Ford Didn't Interfere with Benefits by Classifying Visteon Employees as Rehires

March 12, 2010 ( – A federal appeals court has ruled that Ford Motor Company did not interfere with the retirement plan benefits of employees reacquired from two previously spun-off production facilities by classifying them as rehired rather than reinstated.

The 6th U.S. Circuit Court of Appeals said the employees failed to establish an expectation of future pension benefits. The appellate court agreed with a lower court finding that a 1991 Ford Policy Directive divested all transferred employees of reinstatement rights, therefore the plaintiffs, once transferred to Visteon in 2000, lost any expectation of future pension benefits.

The court agreed with Ford that without such expectation, the plaintiffs could not show that their classification by Ford as rehired (with the resulting loss of service credit for the Visteon years) amounted to an adverse action.

According to the court opinion, the plaintiffs worked for Ford as salaried employees until 2000 when Ford transferred its interest in Visteon Corporation, an automotive parts manufacturer where they worked, to its stockholders and divested itself of Visteon’s operations. Ford and Visteon executed an Employee Transition Agreement which required that Ford retain liability for plaintiffs’ pension benefits insofar as they accrued prior to the transfer and that Visteon establish a “substantially comparable” retirement plan.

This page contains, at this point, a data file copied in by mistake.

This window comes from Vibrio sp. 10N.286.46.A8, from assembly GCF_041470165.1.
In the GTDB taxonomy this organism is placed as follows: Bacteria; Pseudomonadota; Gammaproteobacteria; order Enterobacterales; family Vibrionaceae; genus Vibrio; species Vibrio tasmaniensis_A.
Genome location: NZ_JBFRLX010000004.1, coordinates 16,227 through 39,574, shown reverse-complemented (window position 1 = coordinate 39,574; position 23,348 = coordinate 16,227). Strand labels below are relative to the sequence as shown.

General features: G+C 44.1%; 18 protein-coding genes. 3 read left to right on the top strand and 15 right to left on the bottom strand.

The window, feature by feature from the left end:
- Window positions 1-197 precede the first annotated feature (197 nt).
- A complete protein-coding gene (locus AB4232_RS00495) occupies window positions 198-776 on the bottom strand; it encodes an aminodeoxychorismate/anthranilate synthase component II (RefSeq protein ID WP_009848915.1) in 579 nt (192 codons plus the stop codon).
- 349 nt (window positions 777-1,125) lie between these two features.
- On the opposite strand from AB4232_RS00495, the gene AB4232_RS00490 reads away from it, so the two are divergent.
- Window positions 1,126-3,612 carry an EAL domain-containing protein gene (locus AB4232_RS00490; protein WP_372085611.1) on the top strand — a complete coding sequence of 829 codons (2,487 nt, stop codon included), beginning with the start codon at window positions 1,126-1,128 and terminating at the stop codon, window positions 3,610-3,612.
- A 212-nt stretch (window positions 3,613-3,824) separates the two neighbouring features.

Also under the Agreement, Ford amended its Group Retirement Plan so that each plaintiff’s combined years of Ford and Visteon service counted toward early retirement eligibility, but each plaintiff’s monthly benefit amount remained distinct from that calculation, based instead, in part, on the employee’s Visteon salary.

More than three years after the spin-off, Ford again amended the Group Retirement Plan to exclude any employee hired or rehired after January 1, 2004, from participation and created a new defined contribution pension plan. When Ford evaluated options for reacquiring Visteon in 2005, it created three plausible models for employee transfer: return Visteon salaried employees to Ford as new hires without regard to prior service and enroll them in the new defined contribution plan; return Visteon salaried employees to Ford as new hires without regard to prior service, but using combined Ford/Visteon service to determine eligibility for, but not the amount of, retirement benefits; and return Visteon salaried employees to Ford as reinstated Ford employees with full Group Retirement Plan participation.

Ford chose the second of the three models, which meant that the plaintiffs, though still eligible for early retirement based on combined years of Ford/Visteon service, could receive only a portion of the monthly benefit amount to which never-transferred employees were entitled. The plaintiffs sued, contending that Ford classified them as rehired rather than reinstated in order to interfere with their acquisition of benefits in violation of § 510 of the Employee Retirement Income Security Act (ERISA), and seeking an order requiring Ford to provide them pension benefits based on their combined years of service at Ford and Visteon.

The case is Ensley v. Ford Motor co., 6th Cir., No. 09-1470, unpublished 3/10/10.